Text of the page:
What an agency was capable of producing has been a fairly accurate guide to how they would be described. High barriers to entry for each medium with requirements for individual expertise, knowledge and experience ensured that silos stood firm and the line between digital and traditional creative agencies was fairly well defined.
Now that the forces of digital production, digital delivery and digital consumption are all in alignment, ideas more easily flow between and across each medium.
Neil Christie described the impact of this alignment on Wieden & Kennedy's Welcome to Optimism blog, where he shared its experiences of increasingly being recognised as a leading digital agency, and the lengths it has gone to to change the make-up and outlook of the team to achieve this goal.
The ability to recognise an opportunity for creative to make a difference and amplify an effect is more important than the ability to master arcane technology on the one hand or create a heart-wrenching 60-second film on the other.
This further move away from just producing "stuff" towards optimising the continuous activity of a brand recognises that the modern creative agency will be measured less by what it makes and more about the relationships it manages. Which begs the question: isn't that what media agencies are supposed to be for?
The past 20 years have been a huge success for the stand-alone media agency; freed from the constraints of the full-service set-up, it has grown and developed unrivalled buying power and influence. For a while, it looked like media would be as fragmented as creative with separate shops for onand offline media; however, that distinction seems to have been swept aside fairly effectively already.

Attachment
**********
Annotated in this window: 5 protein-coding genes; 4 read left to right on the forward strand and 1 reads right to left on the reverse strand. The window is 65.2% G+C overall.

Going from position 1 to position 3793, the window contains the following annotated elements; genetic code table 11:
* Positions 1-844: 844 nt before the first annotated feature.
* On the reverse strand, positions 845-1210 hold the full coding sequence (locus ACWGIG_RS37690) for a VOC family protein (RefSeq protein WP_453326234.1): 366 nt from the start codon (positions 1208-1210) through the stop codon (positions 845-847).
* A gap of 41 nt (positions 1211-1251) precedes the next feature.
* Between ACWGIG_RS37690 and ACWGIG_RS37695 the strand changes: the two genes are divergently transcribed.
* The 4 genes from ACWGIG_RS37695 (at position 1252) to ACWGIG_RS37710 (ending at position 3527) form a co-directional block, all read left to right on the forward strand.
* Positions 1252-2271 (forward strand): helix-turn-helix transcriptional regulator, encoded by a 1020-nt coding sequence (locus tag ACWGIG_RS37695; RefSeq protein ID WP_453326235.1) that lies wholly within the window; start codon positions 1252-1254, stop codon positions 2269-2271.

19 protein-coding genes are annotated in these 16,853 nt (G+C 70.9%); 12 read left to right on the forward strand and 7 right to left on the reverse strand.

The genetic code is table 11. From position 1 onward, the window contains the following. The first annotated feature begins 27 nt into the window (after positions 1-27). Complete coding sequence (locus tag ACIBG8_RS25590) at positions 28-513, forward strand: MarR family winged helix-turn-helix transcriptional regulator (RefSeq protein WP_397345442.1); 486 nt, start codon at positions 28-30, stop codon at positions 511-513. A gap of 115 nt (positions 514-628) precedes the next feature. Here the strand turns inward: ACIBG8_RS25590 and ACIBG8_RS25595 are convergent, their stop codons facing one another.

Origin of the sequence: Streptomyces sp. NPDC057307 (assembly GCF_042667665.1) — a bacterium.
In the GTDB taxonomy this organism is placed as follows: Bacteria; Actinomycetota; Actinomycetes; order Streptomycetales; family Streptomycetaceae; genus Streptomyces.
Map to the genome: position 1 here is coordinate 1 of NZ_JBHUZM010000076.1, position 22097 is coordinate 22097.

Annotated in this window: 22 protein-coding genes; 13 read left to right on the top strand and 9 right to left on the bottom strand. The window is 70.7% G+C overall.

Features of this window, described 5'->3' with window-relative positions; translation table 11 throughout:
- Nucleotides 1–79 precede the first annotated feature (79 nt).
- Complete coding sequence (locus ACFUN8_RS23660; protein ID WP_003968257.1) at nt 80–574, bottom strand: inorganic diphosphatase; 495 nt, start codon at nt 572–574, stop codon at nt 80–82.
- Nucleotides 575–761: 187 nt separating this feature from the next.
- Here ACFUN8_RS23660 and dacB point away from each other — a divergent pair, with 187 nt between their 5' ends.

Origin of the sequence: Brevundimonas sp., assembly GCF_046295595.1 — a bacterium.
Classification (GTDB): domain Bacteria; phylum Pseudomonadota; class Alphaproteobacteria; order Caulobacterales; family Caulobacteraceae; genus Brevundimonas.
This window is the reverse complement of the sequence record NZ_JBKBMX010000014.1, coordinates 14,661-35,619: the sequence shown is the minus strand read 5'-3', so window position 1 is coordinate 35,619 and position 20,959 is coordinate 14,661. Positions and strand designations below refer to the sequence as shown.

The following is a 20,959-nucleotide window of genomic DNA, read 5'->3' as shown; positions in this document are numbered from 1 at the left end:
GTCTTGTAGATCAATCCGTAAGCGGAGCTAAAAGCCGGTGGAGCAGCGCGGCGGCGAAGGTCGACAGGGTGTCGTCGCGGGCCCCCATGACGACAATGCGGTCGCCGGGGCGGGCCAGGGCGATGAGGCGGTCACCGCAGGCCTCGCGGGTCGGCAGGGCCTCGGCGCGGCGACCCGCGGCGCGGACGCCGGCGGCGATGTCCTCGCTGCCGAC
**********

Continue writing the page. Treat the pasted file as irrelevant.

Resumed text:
Scale and breadth has been essential when marketing's imperative is to sell more stuff, to more people, more often. But how useful is raw power when billions of impressions can be generated for free if creative, digital and social get their act together - Old Spice being just the latest example?
Naked and others have tried to chart a middle ground with varying degrees of success, but the crossover between media and creative this time may be more profound. We may not see the widespread return the of the full-service agency but expect to see an increasing debate as to who is driving the strategy when creative agencies are making less and thinking more about where people are and how to reach them.
The jostling for position between creative agencies has been fun to watch; the tussle with media agencies should be even more entertaining.
Mark Cridge is the global managing director of Isobar